The Facts About UTIs
A urinary tract infection (UTI) is an infection in one or more parts of the urinary system: the bladder, kidneys, ureters and urethra. If you've had a UTI, you know how painful and persistent it can be, even when the case is mild. The burning during urination, combined with an increased urge to urinate, especially at night, can wreak havoc on your day. If the UTI moves from the bladder to the kidneys, the infection can cause kidney damage when left untreated.
The urinary system is designed to keep out bacteria, but sometimes its natural defenses fail. UTIs develop when bacteria enter the urinary tract through the urethra and begin multiplying in the bladder. Recurring UTIs may indicate other health problems, such as diabetes or an abnormal urinary system.
Symptoms of a UTI can range from mild to severe and include:
- A strong, persistent urge to urinate
- Burning sensation while urinating, passing frequent, small amounts of urine, urine that appears cloudy, urine with blood in it or urine that has a strong, foul smell
- Back pain, nausea and vomiting
- Painful intercourse
- Fatigue, fever and vomiting
- Pain in the center of a woman's pelvis and around the pubic bones
- Penis pain in men
How symptoms manifest depends on where the infection has taken hold and its severity. While bacterial infections of the kidneys, or pyelonephritis, are relatively rare, they can be serious.
More commonly, people suffer from urethritis, an infection of the urethra that occurs when bacteria spread from the anus to the urethra. This is why women are taught to wipe themselves from front to back after a bowel movement. If they avoid spreading the bacteria from the rectum to the urinary tract, women can lower their risk of infection.
Cystitis occurs when the infection spreads from the urethra to the bladder and is usually caused by E. coli, a common bacteria in the gastrointestinal tract. Sexual intercourse may also cause cystitis, but the infection can develop in women who are not sexually active. The proximity of the anus to the urethra and the urethra's opening to the bladder on anatomical females is a primary risk factor for cystitis.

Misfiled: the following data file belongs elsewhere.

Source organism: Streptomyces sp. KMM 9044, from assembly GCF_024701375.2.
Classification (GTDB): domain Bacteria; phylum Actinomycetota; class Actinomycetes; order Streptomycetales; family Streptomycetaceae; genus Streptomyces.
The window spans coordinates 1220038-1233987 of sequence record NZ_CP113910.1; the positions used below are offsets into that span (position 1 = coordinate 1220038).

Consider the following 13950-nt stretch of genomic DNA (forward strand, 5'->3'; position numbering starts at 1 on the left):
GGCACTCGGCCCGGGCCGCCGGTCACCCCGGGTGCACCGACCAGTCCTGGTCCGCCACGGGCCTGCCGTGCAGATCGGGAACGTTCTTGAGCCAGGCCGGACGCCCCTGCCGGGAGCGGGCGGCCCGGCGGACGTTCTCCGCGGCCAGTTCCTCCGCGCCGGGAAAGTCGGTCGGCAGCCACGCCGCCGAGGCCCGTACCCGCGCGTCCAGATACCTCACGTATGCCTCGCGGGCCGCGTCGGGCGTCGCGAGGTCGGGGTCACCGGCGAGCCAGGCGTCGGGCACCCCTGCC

Women's anatomy increases UTI risk
Because of the differences in anatomy, people assigned female at birth are 14 times more likely to develop UTIs than people assigned male at birth. The urethra in women is shorter than that of men and is located closer to the anus, which is a breeding ground for bacteria.
Approximately 40 percent of anatomical females will develop a UTI at some point during their life. Risk factors for women include:
- Sexual activity: Sexually active women have more UTIs than people who are not sexually active. Sex with a new partner also increases risk.
- Pregnancy: Pregnancy causes changes in the urinary tract that increase the risk of UTIs, especially from week six through week 24.
- Certain types of birth control: Women who use diaphragms and spermicidal creams may have an increased risk for UTIs.
- Menopause: The drop in estrogen after menopause causes changes in the urinary tract that make women more vulnerable to UTIs. Infections in older women are often overlooked or misdiagnosed.
- Age-related cognitive decline: Dementia and Alzheimer's increase the risk of UTIs if personal hygiene becomes an issue.
Men are less susceptible, but not immune
Though UTIs are more common in women, men can get them, too. In men, UTIs can develop in the urethra, the bladder, the prostate or the kidneys.
Male urethritis is almost always contracted through a sexually transmitted condition, such as chlamydia or gonorrhea. Because men have a long urethra, it is more difficult for bacteria to invade the bladder, which makes infections there relatively rare. A UTI in the prostate causes the prostate to swell and can lead to prostatitis. If bacteria move into one of the kidneys, a serious infection can occur.
Risks to both assigned sexes
UTI risk factors that affect both men and women include:
- Chronic health conditions: An impaired immune response can interfere with the body's ability to fight bacteria. Spinal cord injuries and nerve damage may prevent the bladder from emptying completely.
- Urinary tract abnormalities: These can prevent urine from leaving the body or cause it to back up in the urethra and increase the risk of UTIs.
- A recent urinary procedure: Such procedures include surgery for an enlarged prostate and a biopsy of the prostate, and they can leave UTI-causing bacteria behind.
Diagnosis and treatment
Diagnosing a urinary tract infection may involve urinalysis—such testing examines urine for red and white blood cells and bacteria—and a urine culture to determine the type of bacteria and the appropriate treatment.
Physicians frequently prescribe antibiotics to kill bacteria. Commonly prescribed antibiotics include nitrofurantoin, sulfonamides, amoxicillin, cephalosporins, Bactrim, doxycycline and Cipro.
It's important to follow your doctor's directions for taking antibiotics. Don't stop taking the medicine because symptoms have disappeared and you feel better. Always finish the full course of antibiotics to prevent the infection from returning.